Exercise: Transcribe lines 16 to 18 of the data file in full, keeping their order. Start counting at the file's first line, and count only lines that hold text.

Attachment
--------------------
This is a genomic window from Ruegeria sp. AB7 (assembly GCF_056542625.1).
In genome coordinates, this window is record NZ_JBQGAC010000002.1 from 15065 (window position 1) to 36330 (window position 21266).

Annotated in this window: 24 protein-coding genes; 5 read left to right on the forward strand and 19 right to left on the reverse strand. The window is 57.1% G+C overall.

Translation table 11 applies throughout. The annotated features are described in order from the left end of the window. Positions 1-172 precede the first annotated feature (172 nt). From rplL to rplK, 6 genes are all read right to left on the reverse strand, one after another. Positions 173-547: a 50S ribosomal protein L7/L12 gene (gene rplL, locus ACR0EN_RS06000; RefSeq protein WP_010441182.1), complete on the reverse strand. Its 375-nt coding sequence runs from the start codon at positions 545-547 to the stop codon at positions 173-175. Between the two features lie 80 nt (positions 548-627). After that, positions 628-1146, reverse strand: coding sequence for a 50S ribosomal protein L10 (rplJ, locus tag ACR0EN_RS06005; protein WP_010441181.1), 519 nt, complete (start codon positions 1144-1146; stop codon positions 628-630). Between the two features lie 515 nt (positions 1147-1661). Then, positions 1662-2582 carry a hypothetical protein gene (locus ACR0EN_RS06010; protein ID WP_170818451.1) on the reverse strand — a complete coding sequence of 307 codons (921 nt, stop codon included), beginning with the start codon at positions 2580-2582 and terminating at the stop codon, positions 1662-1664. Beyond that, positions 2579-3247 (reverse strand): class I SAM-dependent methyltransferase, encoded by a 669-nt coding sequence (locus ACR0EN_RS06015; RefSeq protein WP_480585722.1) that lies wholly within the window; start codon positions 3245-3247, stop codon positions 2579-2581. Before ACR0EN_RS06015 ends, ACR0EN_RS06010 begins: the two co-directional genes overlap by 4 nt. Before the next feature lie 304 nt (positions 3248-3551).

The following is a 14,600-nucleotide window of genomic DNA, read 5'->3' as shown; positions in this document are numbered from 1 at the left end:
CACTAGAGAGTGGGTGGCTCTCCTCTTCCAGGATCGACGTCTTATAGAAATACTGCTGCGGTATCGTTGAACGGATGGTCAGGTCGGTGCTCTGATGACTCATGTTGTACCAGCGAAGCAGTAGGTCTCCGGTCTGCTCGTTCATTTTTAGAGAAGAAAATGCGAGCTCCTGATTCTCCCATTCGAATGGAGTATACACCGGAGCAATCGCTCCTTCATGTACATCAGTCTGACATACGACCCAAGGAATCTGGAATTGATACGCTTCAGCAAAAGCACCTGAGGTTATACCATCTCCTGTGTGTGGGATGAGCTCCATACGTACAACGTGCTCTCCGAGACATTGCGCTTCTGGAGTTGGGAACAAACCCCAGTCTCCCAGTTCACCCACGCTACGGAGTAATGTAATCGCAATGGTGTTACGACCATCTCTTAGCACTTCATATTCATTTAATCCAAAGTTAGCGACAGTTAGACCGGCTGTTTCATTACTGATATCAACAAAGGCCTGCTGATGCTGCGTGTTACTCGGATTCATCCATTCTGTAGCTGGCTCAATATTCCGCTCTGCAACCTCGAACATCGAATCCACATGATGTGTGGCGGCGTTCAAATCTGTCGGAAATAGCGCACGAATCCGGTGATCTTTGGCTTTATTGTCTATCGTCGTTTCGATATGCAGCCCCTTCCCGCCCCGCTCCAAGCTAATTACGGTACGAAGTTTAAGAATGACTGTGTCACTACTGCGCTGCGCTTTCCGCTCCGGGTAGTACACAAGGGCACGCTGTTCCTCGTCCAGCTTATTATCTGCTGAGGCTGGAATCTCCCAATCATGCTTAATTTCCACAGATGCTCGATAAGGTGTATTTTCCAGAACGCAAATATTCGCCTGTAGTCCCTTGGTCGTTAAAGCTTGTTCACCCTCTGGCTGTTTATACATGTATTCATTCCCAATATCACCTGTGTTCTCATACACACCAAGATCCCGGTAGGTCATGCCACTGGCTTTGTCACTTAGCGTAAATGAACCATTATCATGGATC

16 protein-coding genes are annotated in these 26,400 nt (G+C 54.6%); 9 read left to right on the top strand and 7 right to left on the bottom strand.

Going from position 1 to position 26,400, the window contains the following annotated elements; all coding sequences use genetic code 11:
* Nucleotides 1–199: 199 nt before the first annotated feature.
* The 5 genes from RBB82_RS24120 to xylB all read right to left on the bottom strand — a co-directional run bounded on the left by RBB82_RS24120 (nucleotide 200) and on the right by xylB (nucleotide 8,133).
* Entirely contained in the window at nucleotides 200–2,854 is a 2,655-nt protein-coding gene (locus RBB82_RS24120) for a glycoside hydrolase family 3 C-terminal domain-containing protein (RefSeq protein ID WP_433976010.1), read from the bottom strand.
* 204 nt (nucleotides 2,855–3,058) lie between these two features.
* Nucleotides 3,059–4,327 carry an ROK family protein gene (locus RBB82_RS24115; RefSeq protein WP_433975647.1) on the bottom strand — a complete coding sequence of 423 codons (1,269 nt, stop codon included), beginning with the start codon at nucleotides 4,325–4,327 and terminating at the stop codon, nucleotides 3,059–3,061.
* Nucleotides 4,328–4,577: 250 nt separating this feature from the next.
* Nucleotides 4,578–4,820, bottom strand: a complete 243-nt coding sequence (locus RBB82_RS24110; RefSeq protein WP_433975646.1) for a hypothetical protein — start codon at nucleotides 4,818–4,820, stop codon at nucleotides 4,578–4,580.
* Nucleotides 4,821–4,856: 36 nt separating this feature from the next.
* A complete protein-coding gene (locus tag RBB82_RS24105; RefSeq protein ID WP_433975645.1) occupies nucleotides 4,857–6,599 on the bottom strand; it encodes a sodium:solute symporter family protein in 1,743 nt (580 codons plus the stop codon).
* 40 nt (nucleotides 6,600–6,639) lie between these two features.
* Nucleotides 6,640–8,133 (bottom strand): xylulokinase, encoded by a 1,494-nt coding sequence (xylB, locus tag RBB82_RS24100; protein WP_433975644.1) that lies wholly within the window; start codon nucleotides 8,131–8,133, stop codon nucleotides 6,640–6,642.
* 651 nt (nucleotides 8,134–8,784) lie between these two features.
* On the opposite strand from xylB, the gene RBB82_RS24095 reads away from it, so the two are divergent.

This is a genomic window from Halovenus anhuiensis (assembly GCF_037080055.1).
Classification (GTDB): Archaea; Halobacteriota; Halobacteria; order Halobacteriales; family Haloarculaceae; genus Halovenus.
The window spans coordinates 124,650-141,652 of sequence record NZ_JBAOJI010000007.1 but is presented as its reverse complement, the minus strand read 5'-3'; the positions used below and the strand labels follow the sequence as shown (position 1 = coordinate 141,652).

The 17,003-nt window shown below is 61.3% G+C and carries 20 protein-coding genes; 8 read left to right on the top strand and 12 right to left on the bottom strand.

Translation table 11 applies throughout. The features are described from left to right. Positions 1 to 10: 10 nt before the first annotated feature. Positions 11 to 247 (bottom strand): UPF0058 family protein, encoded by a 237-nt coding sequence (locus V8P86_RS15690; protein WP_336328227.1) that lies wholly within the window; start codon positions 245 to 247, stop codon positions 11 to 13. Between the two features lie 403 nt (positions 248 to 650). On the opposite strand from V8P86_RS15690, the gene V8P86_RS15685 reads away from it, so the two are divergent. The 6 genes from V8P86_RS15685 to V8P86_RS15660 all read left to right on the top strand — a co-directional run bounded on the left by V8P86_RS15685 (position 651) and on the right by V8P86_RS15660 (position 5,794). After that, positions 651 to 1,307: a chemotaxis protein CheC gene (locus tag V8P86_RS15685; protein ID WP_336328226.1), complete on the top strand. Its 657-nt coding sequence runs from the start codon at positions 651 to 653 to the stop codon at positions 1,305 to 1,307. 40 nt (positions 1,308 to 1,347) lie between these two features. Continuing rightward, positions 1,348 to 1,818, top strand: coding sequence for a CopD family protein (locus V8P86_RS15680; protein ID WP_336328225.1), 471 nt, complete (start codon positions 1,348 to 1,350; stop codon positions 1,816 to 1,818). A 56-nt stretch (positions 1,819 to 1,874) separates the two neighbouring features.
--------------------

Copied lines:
* Nucleotides 4,821–4,856: 36 nt separating this feature from the next.
* A complete protein-coding gene (locus tag RBB82_RS24105; RefSeq protein ID WP_433975645.1) occupies nucleotides 4,857–6,599 on the bottom strand; it encodes a sodium:solute symporter family protein in 1,743 nt (580 codons plus the stop codon).
* 40 nt (nucleotides 6,600–6,639) lie between these two features.